Android Market also went live. There, developers are offering a number of applications for installation on the new phone. However, the Android Market isn't the only place to get apps. Both Handango and MobiHand have app stores of their own. Will this open ecosystem be good for the "Google phone" or will it lead to consumer confusion?Yesterday, T-Mobile stocked their stores with G1 handset, the first smartphone to feature Google's mobile operating system "Android." Along with the device itself, the Google
One of the biggest differences between Google's Android and Apple's iPhone is the open nature of the Android ecosystem. Although consumers see the G1 as a direct competitor to the iPhone, comparing the two is really like apples (ha!) and oranges. Apple manufactures both the hardware and the software for the iPhone, whereas Google only provides the mobile OS itself. A more apt comparison would be to compare Android to Windows Mobile. And given the rise of multiple sites for Android apps, that comparison is now more applicable than ever.
The Official Store: Google Android Market
Of course, the main source for finding new Android apps is the official Google Android Market. Similar to Apple's App Store, this site currently features around 50 applications for Android phones. We've written about a few of these already, including BooRah (restaurant search), imeem (streaming music), and MySpace's mobile app. We're also fans of WikiMobile (a Wikipedia app), iSkoot (Skype VoIP calls), Shazam (media player), ShopSavvy (barcode scanner/shopping assistant), TuneWiki (media player), iMap (weather maps), and wertago (for finding stuff to do). And pre-launch, we picked out some early favorites when we listed 10 Android apps we would actually use.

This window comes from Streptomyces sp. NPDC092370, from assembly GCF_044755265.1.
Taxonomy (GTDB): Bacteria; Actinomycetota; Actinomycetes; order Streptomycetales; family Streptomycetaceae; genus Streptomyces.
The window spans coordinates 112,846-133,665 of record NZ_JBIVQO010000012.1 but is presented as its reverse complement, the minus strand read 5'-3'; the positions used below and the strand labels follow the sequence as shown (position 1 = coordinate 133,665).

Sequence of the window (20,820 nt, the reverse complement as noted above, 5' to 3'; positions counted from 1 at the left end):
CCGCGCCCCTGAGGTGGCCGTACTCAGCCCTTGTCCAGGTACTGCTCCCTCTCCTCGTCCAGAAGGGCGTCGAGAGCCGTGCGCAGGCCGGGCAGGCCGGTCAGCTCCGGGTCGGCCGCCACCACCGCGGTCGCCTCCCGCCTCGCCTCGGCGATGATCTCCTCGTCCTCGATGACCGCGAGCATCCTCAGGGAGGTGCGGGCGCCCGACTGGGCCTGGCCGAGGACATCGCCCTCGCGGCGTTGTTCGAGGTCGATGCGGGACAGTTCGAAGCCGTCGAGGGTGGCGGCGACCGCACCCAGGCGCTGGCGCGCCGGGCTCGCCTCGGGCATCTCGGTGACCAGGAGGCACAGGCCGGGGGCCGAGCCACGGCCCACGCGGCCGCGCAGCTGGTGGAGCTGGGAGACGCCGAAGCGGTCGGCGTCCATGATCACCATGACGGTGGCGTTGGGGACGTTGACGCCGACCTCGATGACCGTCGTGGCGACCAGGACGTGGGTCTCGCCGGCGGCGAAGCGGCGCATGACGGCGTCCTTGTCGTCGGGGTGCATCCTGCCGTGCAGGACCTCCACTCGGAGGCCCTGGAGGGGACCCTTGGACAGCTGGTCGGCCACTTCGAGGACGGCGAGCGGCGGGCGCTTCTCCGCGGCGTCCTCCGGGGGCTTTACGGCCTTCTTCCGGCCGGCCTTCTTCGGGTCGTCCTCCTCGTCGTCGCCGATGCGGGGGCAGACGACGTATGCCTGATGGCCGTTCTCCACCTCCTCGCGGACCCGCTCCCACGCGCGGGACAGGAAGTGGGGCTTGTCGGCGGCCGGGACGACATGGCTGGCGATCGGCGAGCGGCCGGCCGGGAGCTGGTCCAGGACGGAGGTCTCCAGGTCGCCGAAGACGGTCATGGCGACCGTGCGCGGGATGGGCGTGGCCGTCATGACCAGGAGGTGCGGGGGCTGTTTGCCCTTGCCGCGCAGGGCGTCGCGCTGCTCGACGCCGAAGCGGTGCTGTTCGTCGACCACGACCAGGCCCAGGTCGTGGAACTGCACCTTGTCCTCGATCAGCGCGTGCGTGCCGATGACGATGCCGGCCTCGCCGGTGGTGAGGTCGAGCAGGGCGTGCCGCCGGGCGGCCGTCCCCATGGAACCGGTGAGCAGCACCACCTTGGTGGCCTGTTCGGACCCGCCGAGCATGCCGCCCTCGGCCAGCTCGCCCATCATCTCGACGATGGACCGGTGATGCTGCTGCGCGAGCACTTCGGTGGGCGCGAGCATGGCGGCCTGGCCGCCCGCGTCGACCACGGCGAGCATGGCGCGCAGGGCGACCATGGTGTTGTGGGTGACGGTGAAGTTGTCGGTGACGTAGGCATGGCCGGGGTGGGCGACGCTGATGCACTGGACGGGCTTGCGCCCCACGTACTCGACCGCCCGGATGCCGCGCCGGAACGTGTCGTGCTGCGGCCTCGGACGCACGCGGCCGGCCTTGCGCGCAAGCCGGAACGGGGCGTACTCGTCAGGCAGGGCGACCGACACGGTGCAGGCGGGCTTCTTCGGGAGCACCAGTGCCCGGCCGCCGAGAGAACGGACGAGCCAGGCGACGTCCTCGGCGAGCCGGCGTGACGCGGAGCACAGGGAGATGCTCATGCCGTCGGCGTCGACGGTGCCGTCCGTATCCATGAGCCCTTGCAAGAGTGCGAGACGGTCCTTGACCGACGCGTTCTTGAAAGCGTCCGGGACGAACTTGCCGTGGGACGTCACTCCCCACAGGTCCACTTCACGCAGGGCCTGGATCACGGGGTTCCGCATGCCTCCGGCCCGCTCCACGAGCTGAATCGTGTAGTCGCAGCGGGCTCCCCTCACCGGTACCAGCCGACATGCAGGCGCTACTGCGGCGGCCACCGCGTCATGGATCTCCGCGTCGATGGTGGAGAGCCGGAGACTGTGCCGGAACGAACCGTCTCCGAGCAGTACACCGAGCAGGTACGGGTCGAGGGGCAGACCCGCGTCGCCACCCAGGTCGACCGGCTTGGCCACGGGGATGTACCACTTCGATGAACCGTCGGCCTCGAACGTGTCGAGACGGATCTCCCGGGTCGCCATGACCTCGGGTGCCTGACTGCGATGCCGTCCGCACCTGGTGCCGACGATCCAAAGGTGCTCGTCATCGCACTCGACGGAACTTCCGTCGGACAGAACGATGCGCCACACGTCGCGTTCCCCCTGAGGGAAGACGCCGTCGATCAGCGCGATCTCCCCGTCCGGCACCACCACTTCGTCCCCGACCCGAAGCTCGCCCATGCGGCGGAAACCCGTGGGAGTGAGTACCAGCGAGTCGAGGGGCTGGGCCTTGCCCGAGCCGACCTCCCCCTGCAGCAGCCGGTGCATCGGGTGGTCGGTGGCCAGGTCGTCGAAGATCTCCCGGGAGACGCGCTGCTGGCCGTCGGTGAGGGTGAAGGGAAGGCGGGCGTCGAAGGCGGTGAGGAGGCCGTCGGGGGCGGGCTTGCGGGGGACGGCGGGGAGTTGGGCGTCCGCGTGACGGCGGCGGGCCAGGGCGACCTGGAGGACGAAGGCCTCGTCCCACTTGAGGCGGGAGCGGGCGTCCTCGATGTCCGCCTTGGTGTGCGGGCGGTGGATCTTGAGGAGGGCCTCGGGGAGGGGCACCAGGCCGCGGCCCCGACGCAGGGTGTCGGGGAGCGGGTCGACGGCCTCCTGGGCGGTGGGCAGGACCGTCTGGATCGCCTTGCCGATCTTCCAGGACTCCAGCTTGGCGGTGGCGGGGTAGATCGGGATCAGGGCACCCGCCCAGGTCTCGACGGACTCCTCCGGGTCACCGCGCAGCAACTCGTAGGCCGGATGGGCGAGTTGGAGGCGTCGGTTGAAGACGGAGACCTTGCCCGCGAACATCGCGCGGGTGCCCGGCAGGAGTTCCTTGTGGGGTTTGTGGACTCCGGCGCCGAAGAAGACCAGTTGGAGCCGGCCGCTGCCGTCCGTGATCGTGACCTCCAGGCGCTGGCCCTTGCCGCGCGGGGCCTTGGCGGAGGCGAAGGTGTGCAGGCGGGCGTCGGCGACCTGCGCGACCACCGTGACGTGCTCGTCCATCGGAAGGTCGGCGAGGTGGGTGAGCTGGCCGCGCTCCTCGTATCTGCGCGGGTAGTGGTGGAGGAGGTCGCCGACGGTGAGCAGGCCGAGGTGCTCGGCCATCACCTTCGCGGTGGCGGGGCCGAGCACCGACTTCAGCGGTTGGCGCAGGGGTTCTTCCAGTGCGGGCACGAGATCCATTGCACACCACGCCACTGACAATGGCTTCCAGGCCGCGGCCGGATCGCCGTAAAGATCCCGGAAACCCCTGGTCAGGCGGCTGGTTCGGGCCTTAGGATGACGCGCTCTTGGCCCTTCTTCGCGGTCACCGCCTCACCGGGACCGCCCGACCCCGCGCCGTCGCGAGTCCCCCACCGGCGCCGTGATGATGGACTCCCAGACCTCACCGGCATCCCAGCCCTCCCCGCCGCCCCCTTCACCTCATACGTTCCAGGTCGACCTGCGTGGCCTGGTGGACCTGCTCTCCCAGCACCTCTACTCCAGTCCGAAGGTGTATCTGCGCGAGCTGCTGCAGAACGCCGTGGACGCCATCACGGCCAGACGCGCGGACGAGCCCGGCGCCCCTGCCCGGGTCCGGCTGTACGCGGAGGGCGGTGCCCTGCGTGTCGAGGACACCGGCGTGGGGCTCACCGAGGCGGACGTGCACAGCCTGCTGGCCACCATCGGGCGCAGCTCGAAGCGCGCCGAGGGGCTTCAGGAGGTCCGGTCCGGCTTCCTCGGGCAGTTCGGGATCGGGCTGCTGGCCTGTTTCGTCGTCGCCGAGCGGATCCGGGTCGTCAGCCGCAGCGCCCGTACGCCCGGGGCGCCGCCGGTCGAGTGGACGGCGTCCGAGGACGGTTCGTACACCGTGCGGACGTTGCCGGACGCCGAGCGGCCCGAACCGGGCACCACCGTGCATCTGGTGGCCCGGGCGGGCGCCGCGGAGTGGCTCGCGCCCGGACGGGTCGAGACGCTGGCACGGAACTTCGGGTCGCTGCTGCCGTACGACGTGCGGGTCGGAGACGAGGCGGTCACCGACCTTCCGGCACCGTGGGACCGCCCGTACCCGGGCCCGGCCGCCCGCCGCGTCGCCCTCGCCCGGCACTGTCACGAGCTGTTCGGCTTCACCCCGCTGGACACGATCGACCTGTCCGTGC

Compared to the clean, minimalist look of the Android Market, the Handango Android app site is downright ugly. Most of the apps here aren't free, but you still might find something you'll want to try. Some that look interesting include the GoogHelper which helps you launch various types of internet searches, the Fast Food Calorie Counter, for healthy eating on the go, or the an all-in-one IM app for instant messaging via AIM, iChat, MSN/Live Messenger, ICQ, Yahoo!, Jabber, and Google Talk.
MobiHand Launches OnlyAndroid
Also launched yesterday was the MobiHand Android app store called OnlyAndroid.com. This store features both free and paid applications. OnlyAndroid is available both on the desktop and from the mobile phone itself in order to support OTA installation of their apps. Some of the featured applications at launch include games like Freecell and Par 72 Golf II and FotMob, an app for sports scores.
With Google Apps, You Have To Shop Around
We noticed that the MobiHand store features some apps that were also found on Handango's site, like the GoogHelper app and the FotMob app, for example. However, on OnlyAndroid, GoogHelper was $3.95 whereas Handango sold it for $4.95. FotMob, on the other hand, was free on Handango but was $7.99 on OnlyAndroid.
Uh-oh! It's only one day into Android being publicly available and already there are three different places to shop for apps? Google's Android Market will feature free apps at first, with paid apps not being included until next year. Meanwhile, paid applications today are found in two non-official stores, each with different pricing for the exact same apps.
Say whatever you want about Apple's locked-down ecosystem, but there is simplicity in knowing there's only one place to get apps (well, unless you're voiding your warranty through jailbreaking, that is). What will people think of all these Android stores? We're worried that these parallel marketplaces could lead to consumer confusion. We love that Google has gone the open route with Android, but Apple has been successful doing just the opposite. That makes us wonder: is "open" still a way to compete? Let us know what you think in the comments.